Growth or Spam? Case Study: Farmville by Zynga
I don’t think it’s unfair to say that Farmville by Zynga changed the western gaming world forever. It’s explosion of growth to 70M DAU in no time at all was insane and was the reason why the company became the darling of Silicon Valley for a short-time. Playing, analysing and understanding this game is something I recommend every person in Social / F2P gaming to do because although many people hate the game, it literally is a text book masterclass for how to create a successful viral product.
Rewind the clock by 5 or so years and you may remember logging into Facebook and seeing something very familiar to the above. Millions of people around the world had their feeds inundated with posts from Farmville and other Facebook games, whether they played it or not. At the time, Facebook did not really restrict the ability of apps to post to the Facebook Open Graph in any way, shape or form. This meant that every action in a game could send a story to a player’s timeline and as a result, it would appear on all of their friend’s feeds. Although incredibly annoying the sheer volume of stories posted mean that the overall conversion rate made the Farmville K-Factor much higher than 1 for a while, creating explosive growth, and resulting in many people around the world Googling these terms:
Send and Receive Invites and Gifts
But this wasn’t the only trick Farmville pulled off well. In it’s core loop, players were actively encouraged to send gifts to each other and could ask frends for help when they ran out of certain resources. I’ll explain why these two things are so powerful in terms of growth in just a minute, but the end result was that players were achieving two highly important things for Zynga:
Player Acquisition: Through feed spamming and gifts, new players were joining the game every day to see what the fuss was about, saving Zynga marketing dollars and fueling crazy growth.
Player Re-Engagement: By making a core loop that allowed players to continue playing by either paying or asking friends for help, it meant that Zynga either made a ton of money or made their own players re-engage other players, making everyone who was already playing Farmville play even more. And as so many people kept playing Farmville, it meant that through the aforementioned techniques more and more people were joining the game too.
I don’t think anyone in the world foresaw the explosion of gaming on Facebook in quite the way it happened. For a long period, it was in fact the companies primary source of revenue and it resulted in Facebook and Zynga being best buddies. However, Facebook (correctly) identified the way games like Farmville exploited their platform as a reason why Facebook itself was slowing down it’s own growth. As a result they instigated many changes, the primary one being a filter on news feeds meaning that even if a game spammed a crazy amount of user stories, only a few would actually show up friend’s feeds.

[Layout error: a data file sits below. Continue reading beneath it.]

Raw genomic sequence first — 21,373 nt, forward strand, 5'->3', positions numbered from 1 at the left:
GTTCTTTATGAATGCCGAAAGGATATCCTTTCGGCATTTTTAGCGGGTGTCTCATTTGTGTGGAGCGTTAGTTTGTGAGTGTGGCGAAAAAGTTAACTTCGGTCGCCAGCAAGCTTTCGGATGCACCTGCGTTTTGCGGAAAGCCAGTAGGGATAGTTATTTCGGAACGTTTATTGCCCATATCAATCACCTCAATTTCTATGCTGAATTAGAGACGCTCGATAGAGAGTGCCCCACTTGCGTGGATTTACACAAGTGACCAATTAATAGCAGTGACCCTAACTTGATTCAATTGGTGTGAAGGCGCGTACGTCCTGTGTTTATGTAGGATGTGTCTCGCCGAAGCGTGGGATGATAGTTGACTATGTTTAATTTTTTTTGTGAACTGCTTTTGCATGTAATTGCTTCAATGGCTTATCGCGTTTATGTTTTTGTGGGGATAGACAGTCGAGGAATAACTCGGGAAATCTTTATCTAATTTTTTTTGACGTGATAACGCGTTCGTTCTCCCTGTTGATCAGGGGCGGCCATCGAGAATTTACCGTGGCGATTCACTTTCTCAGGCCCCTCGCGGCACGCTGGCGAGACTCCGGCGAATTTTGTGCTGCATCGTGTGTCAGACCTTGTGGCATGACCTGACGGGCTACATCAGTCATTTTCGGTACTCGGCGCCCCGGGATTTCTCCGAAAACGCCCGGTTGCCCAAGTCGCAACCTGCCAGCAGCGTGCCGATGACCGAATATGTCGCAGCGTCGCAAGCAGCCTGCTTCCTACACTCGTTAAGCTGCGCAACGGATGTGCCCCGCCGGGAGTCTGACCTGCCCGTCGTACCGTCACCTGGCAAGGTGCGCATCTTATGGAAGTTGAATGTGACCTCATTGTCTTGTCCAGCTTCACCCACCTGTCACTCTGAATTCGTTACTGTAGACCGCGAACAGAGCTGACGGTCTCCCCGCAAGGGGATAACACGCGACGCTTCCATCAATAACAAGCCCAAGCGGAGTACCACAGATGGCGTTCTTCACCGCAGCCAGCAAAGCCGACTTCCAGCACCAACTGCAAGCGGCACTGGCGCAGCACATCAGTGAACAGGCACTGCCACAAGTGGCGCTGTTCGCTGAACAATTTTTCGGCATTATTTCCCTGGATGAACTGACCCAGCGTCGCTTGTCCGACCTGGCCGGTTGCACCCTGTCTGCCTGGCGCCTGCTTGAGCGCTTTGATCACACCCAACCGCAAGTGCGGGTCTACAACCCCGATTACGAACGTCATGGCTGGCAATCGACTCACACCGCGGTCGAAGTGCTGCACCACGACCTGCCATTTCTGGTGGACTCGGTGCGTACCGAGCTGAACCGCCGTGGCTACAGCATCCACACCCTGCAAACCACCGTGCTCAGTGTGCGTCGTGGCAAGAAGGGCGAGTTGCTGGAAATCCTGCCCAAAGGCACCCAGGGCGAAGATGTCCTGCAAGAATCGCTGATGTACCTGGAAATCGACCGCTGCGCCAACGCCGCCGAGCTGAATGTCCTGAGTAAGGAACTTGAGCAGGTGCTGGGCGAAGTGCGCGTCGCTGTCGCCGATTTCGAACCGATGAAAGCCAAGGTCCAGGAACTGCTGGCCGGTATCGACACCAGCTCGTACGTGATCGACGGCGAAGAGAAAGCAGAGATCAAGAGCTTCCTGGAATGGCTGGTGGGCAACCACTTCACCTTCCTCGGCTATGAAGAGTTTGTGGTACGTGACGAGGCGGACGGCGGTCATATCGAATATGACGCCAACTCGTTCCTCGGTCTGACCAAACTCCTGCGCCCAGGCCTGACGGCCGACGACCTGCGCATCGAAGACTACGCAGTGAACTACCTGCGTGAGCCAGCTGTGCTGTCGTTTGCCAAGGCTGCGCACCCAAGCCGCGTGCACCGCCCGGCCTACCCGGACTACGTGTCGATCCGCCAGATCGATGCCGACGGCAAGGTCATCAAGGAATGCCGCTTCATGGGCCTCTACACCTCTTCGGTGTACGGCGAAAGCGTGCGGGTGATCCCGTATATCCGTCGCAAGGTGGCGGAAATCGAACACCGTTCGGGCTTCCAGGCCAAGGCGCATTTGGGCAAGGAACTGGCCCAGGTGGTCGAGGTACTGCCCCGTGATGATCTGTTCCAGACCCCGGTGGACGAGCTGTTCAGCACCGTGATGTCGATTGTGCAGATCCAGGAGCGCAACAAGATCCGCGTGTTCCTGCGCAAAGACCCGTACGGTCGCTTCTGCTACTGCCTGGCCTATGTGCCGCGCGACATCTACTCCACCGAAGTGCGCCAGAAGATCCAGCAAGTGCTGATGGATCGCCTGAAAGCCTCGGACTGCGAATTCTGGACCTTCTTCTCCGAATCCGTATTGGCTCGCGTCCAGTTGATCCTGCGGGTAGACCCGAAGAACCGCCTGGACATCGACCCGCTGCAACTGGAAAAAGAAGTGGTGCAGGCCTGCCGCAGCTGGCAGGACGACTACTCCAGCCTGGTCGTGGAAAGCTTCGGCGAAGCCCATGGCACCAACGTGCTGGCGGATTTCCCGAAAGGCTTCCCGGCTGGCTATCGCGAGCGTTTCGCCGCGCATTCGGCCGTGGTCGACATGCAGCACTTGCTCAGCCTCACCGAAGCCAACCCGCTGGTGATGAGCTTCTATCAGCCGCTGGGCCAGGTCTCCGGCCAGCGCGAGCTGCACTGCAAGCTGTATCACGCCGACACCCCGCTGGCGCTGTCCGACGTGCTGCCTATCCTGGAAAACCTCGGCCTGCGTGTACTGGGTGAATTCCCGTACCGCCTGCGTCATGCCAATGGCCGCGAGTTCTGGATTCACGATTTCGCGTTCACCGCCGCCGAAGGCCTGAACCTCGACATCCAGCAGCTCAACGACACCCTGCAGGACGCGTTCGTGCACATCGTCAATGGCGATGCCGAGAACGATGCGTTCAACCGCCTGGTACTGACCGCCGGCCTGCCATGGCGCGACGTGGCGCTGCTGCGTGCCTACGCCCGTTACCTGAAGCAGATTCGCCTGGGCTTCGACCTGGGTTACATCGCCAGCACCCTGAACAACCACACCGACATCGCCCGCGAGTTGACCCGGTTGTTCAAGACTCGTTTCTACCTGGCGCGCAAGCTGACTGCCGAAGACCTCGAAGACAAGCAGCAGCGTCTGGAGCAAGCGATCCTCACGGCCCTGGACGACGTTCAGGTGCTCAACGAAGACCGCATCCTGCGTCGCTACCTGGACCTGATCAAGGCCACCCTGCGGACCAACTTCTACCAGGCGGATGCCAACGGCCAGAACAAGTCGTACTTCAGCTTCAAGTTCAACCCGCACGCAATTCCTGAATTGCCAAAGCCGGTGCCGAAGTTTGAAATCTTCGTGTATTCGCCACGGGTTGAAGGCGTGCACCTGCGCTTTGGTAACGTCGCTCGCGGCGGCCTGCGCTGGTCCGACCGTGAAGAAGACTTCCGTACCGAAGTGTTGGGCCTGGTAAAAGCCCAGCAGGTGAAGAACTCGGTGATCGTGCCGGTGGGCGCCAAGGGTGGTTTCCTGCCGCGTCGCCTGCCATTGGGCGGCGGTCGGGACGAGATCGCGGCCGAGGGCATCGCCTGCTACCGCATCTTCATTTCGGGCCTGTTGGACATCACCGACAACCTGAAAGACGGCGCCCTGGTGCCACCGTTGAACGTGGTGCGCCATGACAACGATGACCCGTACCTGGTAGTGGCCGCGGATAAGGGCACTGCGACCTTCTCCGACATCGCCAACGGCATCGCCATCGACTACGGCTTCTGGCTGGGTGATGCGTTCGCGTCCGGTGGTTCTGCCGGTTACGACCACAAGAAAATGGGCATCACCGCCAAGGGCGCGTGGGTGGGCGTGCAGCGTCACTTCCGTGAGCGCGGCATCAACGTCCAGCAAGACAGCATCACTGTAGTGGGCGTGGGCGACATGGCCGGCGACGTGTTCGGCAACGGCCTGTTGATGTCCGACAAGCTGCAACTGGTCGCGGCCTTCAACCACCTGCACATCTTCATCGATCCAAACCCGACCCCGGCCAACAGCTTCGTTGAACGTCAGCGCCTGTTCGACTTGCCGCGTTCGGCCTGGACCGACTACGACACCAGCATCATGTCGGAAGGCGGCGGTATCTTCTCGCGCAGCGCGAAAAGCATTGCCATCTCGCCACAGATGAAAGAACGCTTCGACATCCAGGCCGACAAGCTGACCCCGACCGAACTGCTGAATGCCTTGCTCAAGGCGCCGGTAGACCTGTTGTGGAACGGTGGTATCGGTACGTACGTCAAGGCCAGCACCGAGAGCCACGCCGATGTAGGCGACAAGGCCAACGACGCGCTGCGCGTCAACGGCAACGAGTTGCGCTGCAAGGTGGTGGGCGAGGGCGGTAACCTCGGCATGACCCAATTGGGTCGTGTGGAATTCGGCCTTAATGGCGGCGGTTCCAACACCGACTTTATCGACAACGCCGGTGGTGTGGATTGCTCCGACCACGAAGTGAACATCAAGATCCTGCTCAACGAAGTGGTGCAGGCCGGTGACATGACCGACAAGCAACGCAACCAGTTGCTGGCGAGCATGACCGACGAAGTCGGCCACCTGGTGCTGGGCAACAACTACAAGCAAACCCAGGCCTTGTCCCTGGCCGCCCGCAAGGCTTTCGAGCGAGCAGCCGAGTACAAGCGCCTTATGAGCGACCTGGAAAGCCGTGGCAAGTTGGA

Interestingly, Facebook is seeing a case of history repeating itself with the success of many newer games such as Candy Crush. These games offer the ability for players to send requests to ALL of their friends with a select-all button. If a user has 1000 friends, this means an absolute shit-ton of invites being sent around and a lot of potential spam to deal with. As a result, as of January 2014, they will not allow apps to use their services that include a “Select All” button.
Is Spam a Good Thing?
What Farmville effectively proved to the world is that Spam = Growth, or at least a form thereof. The question to ask is if this is actually a good thing to do? After all after a while it leads to pissing off a massive amount of people and can result in players stopping playing a game after feeling guilty!
At the moment, firing off many requests is definitely a great way to attract new players and re-engage existing ones. As the F2P market becomes more mature, I think this method will begin to wane in it’s effectiveness, and good old-fashioned word-of-mouth and games of high quality will be the ones that spread the fastest. However, as this industry is so fledgling, I don’t expect to see the true ramifications of this for many years yet.
Psychology 101 – Social Behaviors in a Nutshell
Taking into account all of the above, it’s worth stopping and asking the question – why do requests, sending gifts and other viral game techniques work? What is it that humanly posses people to look at a request and act upon it? It’s far beyond the scope of a blog post to cover this in the level of detail that is in my opinion important to digest. For this reason, I strongly reccomend a book called Influence: The Psychology of Persuasion by Robert Cialdini. Although a long read, it has some fascinating insights into how marketers use subtle techniques to make us comply with or feel obligated to buy certain products. For those that don’t have time, however, here are some examples of techniques used in games and my explanation of why I think they work so well.